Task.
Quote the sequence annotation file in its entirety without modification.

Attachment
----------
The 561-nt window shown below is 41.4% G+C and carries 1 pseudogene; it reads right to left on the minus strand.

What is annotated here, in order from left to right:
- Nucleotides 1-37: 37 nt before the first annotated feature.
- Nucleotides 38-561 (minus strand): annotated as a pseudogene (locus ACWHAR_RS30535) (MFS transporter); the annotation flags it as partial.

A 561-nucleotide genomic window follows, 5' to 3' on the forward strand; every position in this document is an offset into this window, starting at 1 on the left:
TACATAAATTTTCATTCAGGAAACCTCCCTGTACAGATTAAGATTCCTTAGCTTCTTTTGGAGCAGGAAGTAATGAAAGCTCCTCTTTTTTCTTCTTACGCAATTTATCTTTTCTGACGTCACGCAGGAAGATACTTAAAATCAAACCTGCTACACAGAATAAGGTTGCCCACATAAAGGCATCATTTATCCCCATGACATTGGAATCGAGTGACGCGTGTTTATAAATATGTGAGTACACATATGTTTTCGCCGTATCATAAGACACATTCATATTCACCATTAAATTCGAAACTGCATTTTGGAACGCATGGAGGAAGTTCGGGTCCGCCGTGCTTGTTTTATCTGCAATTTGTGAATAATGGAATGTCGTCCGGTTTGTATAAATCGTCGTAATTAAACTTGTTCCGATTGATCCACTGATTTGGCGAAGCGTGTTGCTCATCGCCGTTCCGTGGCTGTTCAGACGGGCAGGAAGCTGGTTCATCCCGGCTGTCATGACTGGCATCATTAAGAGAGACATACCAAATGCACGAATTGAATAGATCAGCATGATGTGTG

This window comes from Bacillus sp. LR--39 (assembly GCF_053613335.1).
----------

The 561-nt window shown below is 41.4% G+C and carries 1 pseudogene; it reads right to left on the minus strand.

What is annotated here, in order from left to right:
- Nucleotides 1-37: 37 nt before the first annotated feature.
- Nucleotides 38-561 (minus strand): annotated as a pseudogene (locus ACWHAR_RS30535) (MFS transporter); the annotation flags it as partial.

A 561-nucleotide genomic window follows, 5' to 3' on the forward strand; every position in this document is an offset into this window, starting at 1 on the left:
TACATAAATTTTCATTCAGGAAACCTCCCTGTACAGATTAAGATTCCTTAGCTTCTTTTGGAGCAGGAAGTAATGAAAGCTCCTCTTTTTTCTTCTTACGCAATTTATCTTTTCTGACGTCACGCAGGAAGATACTTAAAATCAAACCTGCTACACAGAATAAGGTTGCCCACATAAAGGCATCATTTATCCCCATGACATTGGAATCGAGTGACGCGTGTTTATAAATATGTGAGTACACATATGTTTTCGCCGTATCATAAGACACATTCATATTCACCATTAAATTCGAAACTGCATTTTGGAACGCATGGAGGAAGTTCGGGTCCGCCGTGCTTGTTTTATCTGCAATTTGTGAATAATGGAATGTCGTCCGGTTTGTATAAATCGTCGTAATTAAACTTGTTCCGATTGATCCACTGATTTGGCGAAGCGTGTTGCTCATCGCCGTTCCGTGGCTGTTCAGACGGGCAGGAAGCTGGTTCATCCCGGCTGTCATGACTGGCATCATTAAGAGAGACATACCAAATGCACGAATTGAATAGATCAGCATGATGTGTG

This window comes from Bacillus sp. LR--39 (assembly GCF_053613335.1).